Public Access: More than Just a Beach-Goers Right

The concept of public access to water as a common right goes back to the Ancient Romans. Emperor Justinian codified the concept of public access in Roman law as the Public Trust Doctrine around 500 AD. Over centuries, the Public Trust Doctrine’s tenet of public access to tidal waters was carried on through English Common Law and eventually in the laws governing the United States upon its incorporation. The basic principle of the Public Trust Doctrine is that the right to the waters shores is as common to man as the right to breathe the air and warm in the sun.

Through the Public Trust Doctrine, it is the duty of the state to protect the public’s right to access the shoreline. While much of focus tends to fall on New Jersey’s shore towns, the right to public access is equally important to the cities north of the Raritan River. It is no happy coincidence that many shore towns offer parking and restroom facilities along their beach avenues; it is a result of the State’s Public Trust Doctrine. Towns are required to allow shoreline access, provide parking, and install restroom facilities at pre-determined intervals along the shoreline. Additionally, towns with public beaches are not permitted to charge unreasonable beach access fees, or charge exorbitantly higher fees to out-of-town residents. All of this stems from the pursuit of protecting the public’s right to access New Jersey’s tidal waters and shorelines.

In some aspects, the right of public access is at greater risk to North Jersey residents, many of whom do not or cannot make regular trips “down the Shore” and can only access the waters along the rockier and less accessible shores of the Hudson or Passaic Rivers. For those residents, access to the shoreline is often in the form of river walks, fishing piers, or small-craft launch sites. Physical access to shorelines in many urban areas is sometimes restricted by private industrial properties, at ports protected by Homeland Security, and by large condominium complexes. However, even where private property exists, the public’s right to access the shoreline is still protected. The only true restrictions exist where the public right to access conflicts with National Security interests; otherwise, access must be granted to the public up to the mean high water line and generally includes a reasonable portion of dry sand areas as well.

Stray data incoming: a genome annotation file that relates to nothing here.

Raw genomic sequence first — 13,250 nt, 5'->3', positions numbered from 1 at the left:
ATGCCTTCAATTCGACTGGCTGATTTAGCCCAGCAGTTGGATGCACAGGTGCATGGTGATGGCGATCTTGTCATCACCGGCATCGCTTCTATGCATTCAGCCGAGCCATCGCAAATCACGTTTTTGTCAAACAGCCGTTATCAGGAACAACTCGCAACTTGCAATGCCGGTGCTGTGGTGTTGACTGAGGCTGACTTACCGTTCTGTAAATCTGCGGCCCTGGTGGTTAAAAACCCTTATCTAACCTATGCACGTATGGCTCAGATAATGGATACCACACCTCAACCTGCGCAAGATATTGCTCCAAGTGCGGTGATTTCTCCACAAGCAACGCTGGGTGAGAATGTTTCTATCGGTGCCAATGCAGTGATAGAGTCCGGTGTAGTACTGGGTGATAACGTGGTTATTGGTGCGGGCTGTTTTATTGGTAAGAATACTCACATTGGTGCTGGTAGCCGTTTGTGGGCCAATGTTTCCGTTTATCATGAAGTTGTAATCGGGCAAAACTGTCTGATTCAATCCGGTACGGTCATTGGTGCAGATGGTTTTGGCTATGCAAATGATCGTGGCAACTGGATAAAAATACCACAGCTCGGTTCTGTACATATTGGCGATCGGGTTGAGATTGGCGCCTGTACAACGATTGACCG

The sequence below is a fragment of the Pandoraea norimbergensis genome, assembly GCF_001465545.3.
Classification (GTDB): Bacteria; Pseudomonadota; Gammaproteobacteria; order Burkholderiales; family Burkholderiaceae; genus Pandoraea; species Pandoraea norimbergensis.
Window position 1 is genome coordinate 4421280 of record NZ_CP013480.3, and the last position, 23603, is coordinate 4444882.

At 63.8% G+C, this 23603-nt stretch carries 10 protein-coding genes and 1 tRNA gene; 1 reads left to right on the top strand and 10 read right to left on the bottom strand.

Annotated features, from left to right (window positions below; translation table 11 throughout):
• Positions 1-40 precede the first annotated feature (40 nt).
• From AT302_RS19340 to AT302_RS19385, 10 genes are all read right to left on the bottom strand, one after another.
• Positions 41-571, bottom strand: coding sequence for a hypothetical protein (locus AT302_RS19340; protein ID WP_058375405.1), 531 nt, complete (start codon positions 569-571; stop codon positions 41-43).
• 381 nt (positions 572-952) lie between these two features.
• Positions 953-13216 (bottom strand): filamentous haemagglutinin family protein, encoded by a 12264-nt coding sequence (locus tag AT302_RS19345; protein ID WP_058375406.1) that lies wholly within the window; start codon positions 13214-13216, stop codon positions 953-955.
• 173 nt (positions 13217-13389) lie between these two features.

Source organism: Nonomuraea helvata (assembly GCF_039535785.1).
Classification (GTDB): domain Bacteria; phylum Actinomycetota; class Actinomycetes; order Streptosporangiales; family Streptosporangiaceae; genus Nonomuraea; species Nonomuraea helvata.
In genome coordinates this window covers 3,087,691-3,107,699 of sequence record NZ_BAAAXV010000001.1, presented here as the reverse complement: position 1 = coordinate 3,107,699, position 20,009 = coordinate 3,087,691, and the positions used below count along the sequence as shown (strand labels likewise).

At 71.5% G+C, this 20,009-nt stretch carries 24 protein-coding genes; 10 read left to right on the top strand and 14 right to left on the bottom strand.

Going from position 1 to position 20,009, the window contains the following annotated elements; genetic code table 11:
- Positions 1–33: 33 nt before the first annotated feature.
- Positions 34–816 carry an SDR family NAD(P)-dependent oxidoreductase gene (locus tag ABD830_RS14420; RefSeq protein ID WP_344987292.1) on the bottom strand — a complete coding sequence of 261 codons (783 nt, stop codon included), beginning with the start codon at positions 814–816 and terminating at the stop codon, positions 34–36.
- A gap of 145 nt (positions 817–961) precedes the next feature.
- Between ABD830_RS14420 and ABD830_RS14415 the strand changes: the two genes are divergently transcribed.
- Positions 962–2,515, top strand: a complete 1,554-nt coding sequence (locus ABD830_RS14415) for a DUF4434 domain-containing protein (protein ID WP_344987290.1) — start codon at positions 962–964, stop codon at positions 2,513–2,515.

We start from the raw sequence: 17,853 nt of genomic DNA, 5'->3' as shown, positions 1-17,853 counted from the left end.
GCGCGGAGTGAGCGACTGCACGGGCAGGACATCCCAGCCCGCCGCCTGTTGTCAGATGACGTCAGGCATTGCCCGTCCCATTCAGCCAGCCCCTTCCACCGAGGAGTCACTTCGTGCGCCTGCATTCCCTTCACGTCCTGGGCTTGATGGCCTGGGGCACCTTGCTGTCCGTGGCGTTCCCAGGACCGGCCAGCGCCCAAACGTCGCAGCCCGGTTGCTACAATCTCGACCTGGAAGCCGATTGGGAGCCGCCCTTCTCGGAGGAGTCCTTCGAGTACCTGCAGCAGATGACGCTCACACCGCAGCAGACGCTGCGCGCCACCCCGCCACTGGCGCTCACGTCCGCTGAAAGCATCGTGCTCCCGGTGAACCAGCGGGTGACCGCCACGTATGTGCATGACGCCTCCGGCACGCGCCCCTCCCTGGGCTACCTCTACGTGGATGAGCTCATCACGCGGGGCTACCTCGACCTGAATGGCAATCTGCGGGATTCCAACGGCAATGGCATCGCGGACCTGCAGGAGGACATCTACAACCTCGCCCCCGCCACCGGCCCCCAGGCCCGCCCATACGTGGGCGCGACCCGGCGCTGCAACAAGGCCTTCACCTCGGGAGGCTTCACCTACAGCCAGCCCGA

In more densely developed cities and towns, there is a delicate and often imperfect balance between granting public access and protecting private property rights. It takes a strong commitment to protecting the right of public access and a genuine understanding of the value and benefits associated with it to achieve parity. Access to the water can provide a sense of peace, a profession, a sense of community, sources of food or recreation, and even transportation.  However, for any of these values and benefits to be realized, the public must first be able to access the water; and that is where the state must be relied upon to protect our interests under the Public Trust Doctrine.

There is currently a bill before the New Jersey State Assembly and Senate Appropriations Committees that will codify the Public Trust Doctrine into law; making the right to public access a NJ law rather than simply a doctrine to follow. Finally achieving official codification is largely the result of a legal battle with the NJDEP and a series of compromises between stakeholders during the drafting process. While the bill is not perfect, it is certainly a serious step in the right direction. Going forward, once this bill is signed into law, it will be easier for the public to exercise the right to public access and for groups like NY/NJ Baykeeper to fight on the publics’ behalf if that right is violated. As always, NY/NJ Baykeeper will keep a close watch on the bills’ progress and pursue amendments in the future to make the bill a better version of itself on behalf of the people of New Jersey.

Click here to read more about the Public Trust Doctrine in New Jersey.

To report public access violations, please contact NJDEP at (609) 777-DEP3.